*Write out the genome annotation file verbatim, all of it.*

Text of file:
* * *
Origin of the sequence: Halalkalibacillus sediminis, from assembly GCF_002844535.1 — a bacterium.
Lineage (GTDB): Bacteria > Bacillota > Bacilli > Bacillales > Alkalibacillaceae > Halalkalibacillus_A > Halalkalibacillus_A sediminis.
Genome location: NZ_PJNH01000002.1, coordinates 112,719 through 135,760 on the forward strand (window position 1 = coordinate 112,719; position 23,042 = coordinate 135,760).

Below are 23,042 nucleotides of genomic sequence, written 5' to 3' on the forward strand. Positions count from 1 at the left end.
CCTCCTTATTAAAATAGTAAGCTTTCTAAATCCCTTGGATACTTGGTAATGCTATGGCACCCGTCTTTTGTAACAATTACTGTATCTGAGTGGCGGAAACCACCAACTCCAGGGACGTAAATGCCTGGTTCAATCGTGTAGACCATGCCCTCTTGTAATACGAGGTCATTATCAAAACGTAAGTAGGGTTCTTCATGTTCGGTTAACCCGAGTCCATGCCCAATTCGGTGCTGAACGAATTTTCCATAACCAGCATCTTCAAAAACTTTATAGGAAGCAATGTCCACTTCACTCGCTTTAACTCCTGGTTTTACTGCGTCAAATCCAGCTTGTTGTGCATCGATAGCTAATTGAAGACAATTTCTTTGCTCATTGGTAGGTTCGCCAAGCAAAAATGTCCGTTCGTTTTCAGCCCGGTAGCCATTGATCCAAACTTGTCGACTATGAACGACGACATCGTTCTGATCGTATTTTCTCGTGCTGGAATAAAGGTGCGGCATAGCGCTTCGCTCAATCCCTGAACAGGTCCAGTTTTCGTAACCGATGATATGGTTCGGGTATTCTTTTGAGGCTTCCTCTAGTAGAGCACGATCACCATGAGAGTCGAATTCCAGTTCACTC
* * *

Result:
Origin of the sequence: Halalkalibacillus sediminis, from assembly GCF_002844535.1 — a bacterium.
Lineage (GTDB): Bacteria > Bacillota > Bacilli > Bacillales > Alkalibacillaceae > Halalkalibacillus_A > Halalkalibacillus_A sediminis.
Genome location: NZ_PJNH01000002.1, coordinates 112,719 through 135,760 on the forward strand (window position 1 = coordinate 112,719; position 23,042 = coordinate 135,760).

Below are 23,042 nucleotides of genomic sequence, written 5' to 3' on the forward strand. Positions count from 1 at the left end.
CCTCCTTATTAAAATAGTAAGCTTTCTAAATCCCTTGGATACTTGGTAATGCTATGGCACCCGTCTTTTGTAACAATTACTGTATCTGAGTGGCGGAAACCACCAACTCCAGGGACGTAAATGCCTGGTTCAATCGTGTAGACCATGCCCTCTTGTAATACGAGGTCATTATCAAAACGTAAGTAGGGTTCTTCATGTTCGGTTAACCCGAGTCCATGCCCAATTCGGTGCTGAACGAATTTTCCATAACCAGCATCTTCAAAAACTTTATAGGAAGCAATGTCCACTTCACTCGCTTTAACTCCTGGTTTTACTGCGTCAAATCCAGCTTGTTGTGCATCGATAGCTAATTGAAGACAATTTCTTTGCTCATTGGTAGGTTCGCCAAGCAAAAATGTCCGTTCGTTTTCAGCCCGGTAGCCATTGATCCAAACTTGTCGACTATGAACGACGACATCGTTCTGATCGTATTTTCTCGTGCTGGAATAAAGGTGCGGCATAGCGCTTCGCTCAATCCCTGAACAGGTCCAGTTTTCGTAACCGATGATATGGTTCGGGTATTCTTTTGAGGCTTCCTCTAGTAGAGCACGATCACCATGAGAGTCGAATTCCAGTTCACTC